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Elle Decor Italia

An elevator with Gothic glazed sections: how to revamp a period house

Bright nuances, vintage touches and contemporary taste: Quintana Partners delivers playful and bold restyling in Frankfurt

@ Quintana Partners

Imagine to live in a period stately townhouse with high ceilings and decorated windows. Well, an elevator would certainly be a plus to stop running up and down the stairs, but also a potential desecration of such temple of old-fashioned allure. I mean, a steel box thrown amidst a heaven of ancient furniture? Nah, that would be like a foreign body, an unforgivable attack to beauty… unless you clad it church-like coloured glass. You heard it right: this way, the steel frame just vanishes underneath, while smart lightings help create a stunningly evocative effect. The so-called “Gothic elevator” is merely one of Quintana Partners’ numerous strokes of genius aimed at restyling an ancient, decaying property in the heart of Frankfurt.

@ Quintana Partners

After all, the Spanish creative think-tank has always grown a real love for abandoned and cracking buildings. Whether period architectures or dismissed industrial warehouses, they first kick off from the venue’s original history, and later mix it with contemporary hints in the name of stylistic contamination. To this end, original materials and old architectural features are intertwined with more modern solutions to create an eclectic, almost lyrical combination of urban chic inspiration.

@ Quintana Partners

A sharp path unravels though this five-storey historical building, tracing a clear distinction between different areas and equally serving as layout’s fil rouge. Stretching from the floors to wall cladding panels, timber plays definitely a major role: indeed, a respectful restoration was implemented with the help of local artisanal masters in order to enhance the venue’s original feel, with wooden beams, old windows and exposed brick walls popping back out as authorial marks.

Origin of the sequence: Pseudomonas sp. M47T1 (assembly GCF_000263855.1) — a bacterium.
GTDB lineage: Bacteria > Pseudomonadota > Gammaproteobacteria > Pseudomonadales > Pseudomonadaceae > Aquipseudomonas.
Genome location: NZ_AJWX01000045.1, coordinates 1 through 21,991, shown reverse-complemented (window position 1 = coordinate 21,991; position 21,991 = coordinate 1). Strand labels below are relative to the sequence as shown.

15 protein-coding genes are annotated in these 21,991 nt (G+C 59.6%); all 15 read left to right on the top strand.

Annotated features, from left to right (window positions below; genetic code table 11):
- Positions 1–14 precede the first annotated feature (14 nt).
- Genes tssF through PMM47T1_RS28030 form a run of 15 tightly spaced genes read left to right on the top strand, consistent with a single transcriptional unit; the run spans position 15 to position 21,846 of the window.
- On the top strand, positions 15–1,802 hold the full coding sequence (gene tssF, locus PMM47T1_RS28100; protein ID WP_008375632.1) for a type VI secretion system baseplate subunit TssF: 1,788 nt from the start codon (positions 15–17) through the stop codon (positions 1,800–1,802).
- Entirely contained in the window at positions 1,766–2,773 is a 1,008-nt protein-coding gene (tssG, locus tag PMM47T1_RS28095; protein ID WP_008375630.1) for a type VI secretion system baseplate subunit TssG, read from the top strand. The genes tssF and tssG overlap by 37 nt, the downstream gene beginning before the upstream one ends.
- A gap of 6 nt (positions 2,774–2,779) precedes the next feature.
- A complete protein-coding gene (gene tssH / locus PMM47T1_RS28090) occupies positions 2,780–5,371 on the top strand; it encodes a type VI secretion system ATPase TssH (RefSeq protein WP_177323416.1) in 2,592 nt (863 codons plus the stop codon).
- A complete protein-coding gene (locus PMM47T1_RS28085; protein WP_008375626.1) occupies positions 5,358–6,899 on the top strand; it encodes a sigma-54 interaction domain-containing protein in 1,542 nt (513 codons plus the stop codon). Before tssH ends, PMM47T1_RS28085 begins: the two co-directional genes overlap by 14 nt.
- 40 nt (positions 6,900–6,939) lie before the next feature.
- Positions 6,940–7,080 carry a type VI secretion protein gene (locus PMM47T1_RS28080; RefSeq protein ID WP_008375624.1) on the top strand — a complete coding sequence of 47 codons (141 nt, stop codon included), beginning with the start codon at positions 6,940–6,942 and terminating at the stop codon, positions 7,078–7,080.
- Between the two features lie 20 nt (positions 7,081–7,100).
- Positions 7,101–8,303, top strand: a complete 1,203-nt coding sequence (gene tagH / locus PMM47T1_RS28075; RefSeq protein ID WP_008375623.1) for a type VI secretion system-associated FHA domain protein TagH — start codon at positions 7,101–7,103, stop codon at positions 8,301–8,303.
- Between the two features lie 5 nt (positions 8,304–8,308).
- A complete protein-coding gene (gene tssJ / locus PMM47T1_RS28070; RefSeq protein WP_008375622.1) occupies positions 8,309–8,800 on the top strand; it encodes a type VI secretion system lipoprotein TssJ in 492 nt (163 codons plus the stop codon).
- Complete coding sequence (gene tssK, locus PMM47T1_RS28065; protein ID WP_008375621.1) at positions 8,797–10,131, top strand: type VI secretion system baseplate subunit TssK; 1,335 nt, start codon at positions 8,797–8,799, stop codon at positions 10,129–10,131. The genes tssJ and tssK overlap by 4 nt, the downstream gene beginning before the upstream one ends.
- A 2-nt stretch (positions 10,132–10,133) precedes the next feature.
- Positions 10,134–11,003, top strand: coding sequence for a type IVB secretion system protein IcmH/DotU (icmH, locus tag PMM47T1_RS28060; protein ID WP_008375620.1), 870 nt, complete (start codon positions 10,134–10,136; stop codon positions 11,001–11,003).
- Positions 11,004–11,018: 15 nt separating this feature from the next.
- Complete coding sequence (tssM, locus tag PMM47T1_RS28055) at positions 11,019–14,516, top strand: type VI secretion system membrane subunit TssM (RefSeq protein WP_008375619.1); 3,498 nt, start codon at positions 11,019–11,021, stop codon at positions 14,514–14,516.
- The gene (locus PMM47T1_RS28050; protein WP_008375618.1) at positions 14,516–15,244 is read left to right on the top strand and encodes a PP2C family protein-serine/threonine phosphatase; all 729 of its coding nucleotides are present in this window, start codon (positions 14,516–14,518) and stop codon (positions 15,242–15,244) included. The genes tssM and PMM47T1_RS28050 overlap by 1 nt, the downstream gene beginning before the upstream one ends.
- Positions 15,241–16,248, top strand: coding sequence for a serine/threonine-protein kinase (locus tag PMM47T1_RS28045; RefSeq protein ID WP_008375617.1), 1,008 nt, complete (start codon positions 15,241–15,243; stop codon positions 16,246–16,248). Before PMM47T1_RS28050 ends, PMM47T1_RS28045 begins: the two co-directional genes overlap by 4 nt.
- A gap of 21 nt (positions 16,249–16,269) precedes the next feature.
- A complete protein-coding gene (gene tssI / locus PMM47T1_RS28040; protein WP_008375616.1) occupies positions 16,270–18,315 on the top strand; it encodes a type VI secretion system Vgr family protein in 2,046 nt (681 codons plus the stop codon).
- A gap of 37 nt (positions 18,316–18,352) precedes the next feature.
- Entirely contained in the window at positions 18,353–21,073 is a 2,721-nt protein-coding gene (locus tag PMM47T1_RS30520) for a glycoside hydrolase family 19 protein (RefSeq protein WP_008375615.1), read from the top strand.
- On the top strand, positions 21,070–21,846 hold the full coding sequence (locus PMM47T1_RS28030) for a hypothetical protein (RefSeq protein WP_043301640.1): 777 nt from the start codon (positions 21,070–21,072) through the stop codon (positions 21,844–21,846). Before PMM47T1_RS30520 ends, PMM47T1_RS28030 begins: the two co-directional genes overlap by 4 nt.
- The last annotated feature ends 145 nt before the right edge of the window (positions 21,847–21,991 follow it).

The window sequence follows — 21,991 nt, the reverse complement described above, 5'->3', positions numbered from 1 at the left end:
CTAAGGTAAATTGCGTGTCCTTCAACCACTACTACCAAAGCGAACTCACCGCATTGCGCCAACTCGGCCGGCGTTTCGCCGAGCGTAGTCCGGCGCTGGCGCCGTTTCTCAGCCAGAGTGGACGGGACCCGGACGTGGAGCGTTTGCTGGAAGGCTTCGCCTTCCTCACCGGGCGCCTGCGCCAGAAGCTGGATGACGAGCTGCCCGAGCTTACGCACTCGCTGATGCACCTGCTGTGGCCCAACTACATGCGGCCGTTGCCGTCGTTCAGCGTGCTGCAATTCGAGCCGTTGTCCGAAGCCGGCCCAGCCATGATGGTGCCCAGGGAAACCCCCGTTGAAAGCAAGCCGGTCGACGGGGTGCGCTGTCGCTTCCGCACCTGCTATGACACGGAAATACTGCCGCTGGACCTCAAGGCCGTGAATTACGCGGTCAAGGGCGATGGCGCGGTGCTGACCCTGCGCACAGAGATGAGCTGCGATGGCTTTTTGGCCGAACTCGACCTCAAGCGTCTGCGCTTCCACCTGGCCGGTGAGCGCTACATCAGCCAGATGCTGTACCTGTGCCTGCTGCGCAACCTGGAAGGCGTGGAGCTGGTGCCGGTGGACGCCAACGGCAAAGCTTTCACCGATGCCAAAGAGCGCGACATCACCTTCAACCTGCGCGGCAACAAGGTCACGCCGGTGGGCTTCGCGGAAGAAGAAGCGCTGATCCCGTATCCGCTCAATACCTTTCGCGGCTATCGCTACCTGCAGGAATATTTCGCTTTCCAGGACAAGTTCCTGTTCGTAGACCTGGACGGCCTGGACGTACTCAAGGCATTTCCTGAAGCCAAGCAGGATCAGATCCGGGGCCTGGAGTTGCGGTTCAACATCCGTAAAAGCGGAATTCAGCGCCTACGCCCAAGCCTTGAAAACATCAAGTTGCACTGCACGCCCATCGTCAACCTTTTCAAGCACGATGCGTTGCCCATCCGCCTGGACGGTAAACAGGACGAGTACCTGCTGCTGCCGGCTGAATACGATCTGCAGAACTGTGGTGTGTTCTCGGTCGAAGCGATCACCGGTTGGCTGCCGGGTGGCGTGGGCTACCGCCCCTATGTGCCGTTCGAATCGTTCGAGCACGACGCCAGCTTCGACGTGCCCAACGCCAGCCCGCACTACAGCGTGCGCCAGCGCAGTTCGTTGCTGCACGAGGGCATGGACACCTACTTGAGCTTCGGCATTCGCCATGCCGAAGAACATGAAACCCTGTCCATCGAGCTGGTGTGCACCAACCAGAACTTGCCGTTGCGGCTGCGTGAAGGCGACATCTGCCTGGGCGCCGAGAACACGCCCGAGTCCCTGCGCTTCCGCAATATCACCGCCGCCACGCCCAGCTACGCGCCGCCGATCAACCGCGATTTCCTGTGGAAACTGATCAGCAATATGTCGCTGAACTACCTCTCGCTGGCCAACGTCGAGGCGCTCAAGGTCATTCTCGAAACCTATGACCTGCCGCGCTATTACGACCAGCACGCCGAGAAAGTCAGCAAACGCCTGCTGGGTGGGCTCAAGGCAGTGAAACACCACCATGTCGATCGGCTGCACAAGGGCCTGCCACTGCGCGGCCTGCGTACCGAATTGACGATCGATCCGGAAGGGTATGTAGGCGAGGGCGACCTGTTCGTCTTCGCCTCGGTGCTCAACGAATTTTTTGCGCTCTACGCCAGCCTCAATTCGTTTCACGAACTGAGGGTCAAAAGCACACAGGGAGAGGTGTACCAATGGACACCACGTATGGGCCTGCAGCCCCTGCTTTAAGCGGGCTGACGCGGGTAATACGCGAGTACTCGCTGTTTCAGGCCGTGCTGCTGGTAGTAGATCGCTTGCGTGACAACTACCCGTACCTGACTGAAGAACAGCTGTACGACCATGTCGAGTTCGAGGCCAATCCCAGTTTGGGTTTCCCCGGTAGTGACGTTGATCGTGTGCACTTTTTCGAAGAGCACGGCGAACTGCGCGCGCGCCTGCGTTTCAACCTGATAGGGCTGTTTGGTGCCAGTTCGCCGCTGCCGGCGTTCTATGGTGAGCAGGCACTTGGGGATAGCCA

@ Quintana Partners

Although the original shell was devotedly renovated and kept intact, the ancient house’s innate warm an traditional feel was a bit of a constriction: hence the use of hazardous furniture and chromatic palette to give each room its own unique and daring twist. The lower floors comprise all social halls, while the more private environments were arranged on the upper levels. The kitchen unit, living area and bathrooms are defined by essential and modern furnishings, while the night-area tries a wilder and more personal style.

@ Quintana Partners

So here’s a world map painted on the ceiling, with a glasses-shaped psychedelic neon sign peeking out the window: welcome to the kids room, nothing but a comfy and fun treasure island; as for the “grown-ups”, the master bedroom and attic studio may be found on the upper floors. Scattered throughout the house, there is a vintage bonanza collected from antiques markets here and there, and made of retro chandeliers set to provide an unexpected and harmonious touch to strictly functional habitats – see the kitchen and kids playrooms.

@ Quintana Partners

Each room boasts its own peculiar, vibrant, bright array of colours – ranging from teal green to plum: a great demonstration of Spain’s relentless estro and its capability of shaking up Germany’s most traditional severity. 


Da residenza d'epoca a loft
 Perché rinunciare al fascino di una casa d'epoca?

by Elisa Zagaria / 13 September 2017


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